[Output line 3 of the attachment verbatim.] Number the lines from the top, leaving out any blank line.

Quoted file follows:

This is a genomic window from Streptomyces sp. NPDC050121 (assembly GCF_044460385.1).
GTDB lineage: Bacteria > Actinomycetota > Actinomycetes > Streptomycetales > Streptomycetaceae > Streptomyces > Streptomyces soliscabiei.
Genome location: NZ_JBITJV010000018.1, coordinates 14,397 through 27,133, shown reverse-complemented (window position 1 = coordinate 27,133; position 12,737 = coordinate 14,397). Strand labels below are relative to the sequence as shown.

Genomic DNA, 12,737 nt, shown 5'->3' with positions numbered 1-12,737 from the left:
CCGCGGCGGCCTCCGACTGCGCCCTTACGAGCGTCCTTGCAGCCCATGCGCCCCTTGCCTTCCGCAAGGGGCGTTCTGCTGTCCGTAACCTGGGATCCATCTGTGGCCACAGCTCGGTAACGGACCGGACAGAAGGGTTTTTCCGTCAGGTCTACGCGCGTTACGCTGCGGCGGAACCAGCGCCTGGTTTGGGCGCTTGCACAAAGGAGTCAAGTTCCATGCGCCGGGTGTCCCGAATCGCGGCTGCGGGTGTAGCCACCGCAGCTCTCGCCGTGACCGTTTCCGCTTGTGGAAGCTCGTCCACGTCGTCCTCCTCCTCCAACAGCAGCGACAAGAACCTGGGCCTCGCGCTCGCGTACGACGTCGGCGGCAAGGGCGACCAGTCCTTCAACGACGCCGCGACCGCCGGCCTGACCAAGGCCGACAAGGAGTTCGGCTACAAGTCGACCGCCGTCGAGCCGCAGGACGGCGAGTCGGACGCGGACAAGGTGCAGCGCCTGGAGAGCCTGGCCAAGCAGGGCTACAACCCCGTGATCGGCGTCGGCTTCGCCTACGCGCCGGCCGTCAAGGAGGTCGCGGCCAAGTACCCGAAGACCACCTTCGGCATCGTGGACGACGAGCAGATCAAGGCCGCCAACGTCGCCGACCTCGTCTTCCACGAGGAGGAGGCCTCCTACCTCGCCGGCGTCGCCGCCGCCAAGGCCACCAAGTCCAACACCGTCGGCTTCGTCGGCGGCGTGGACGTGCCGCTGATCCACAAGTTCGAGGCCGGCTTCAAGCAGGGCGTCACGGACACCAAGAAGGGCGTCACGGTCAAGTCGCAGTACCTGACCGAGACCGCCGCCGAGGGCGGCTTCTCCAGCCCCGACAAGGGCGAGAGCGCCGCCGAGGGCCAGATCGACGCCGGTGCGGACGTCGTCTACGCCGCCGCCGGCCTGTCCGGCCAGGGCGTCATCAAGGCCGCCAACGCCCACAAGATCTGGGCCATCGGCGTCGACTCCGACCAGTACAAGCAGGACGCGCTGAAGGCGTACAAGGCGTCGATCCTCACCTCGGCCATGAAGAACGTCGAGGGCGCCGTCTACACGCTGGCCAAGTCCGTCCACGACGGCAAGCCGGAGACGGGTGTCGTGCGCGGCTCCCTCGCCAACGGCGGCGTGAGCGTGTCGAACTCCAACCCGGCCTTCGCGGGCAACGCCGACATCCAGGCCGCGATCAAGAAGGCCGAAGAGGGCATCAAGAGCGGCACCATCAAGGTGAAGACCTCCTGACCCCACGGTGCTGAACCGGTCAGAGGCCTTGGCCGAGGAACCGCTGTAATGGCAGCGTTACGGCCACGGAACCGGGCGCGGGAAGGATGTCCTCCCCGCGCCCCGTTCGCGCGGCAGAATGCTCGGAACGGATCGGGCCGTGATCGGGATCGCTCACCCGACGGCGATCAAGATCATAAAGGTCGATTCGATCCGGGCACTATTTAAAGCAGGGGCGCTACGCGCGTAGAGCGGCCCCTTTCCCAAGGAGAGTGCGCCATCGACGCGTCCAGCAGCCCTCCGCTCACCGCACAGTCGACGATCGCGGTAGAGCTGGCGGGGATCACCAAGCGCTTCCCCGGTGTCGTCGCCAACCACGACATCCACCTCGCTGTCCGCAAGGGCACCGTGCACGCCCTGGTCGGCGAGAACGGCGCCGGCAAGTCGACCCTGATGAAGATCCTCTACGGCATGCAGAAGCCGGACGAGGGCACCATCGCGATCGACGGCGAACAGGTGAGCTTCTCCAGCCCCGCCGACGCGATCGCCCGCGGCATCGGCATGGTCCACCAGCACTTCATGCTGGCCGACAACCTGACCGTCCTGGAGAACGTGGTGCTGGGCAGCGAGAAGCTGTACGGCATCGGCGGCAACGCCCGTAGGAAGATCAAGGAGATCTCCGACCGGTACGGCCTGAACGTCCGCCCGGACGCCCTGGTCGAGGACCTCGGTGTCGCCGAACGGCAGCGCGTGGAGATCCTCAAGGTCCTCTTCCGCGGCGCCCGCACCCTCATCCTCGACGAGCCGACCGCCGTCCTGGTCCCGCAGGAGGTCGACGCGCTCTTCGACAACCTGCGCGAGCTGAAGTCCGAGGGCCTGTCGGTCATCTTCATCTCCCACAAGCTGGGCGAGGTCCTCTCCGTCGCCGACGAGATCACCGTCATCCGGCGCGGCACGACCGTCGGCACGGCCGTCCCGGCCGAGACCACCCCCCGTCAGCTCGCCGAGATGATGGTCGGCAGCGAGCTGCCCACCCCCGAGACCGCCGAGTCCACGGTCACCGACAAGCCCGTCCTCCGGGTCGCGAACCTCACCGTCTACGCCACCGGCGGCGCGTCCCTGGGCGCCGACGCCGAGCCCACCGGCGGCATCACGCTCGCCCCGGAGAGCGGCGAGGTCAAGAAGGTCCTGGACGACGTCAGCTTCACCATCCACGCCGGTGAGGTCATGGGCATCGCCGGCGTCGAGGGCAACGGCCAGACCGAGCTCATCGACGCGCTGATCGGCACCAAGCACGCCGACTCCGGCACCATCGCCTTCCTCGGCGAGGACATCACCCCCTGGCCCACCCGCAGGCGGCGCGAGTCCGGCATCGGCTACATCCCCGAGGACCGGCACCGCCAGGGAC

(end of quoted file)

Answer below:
Genome location: NZ_JBITJV010000018.1, coordinates 14,397 through 27,133, shown reverse-complemented (window position 1 = coordinate 27,133; position 12,737 = coordinate 14,397). Strand labels below are relative to the sequence as shown.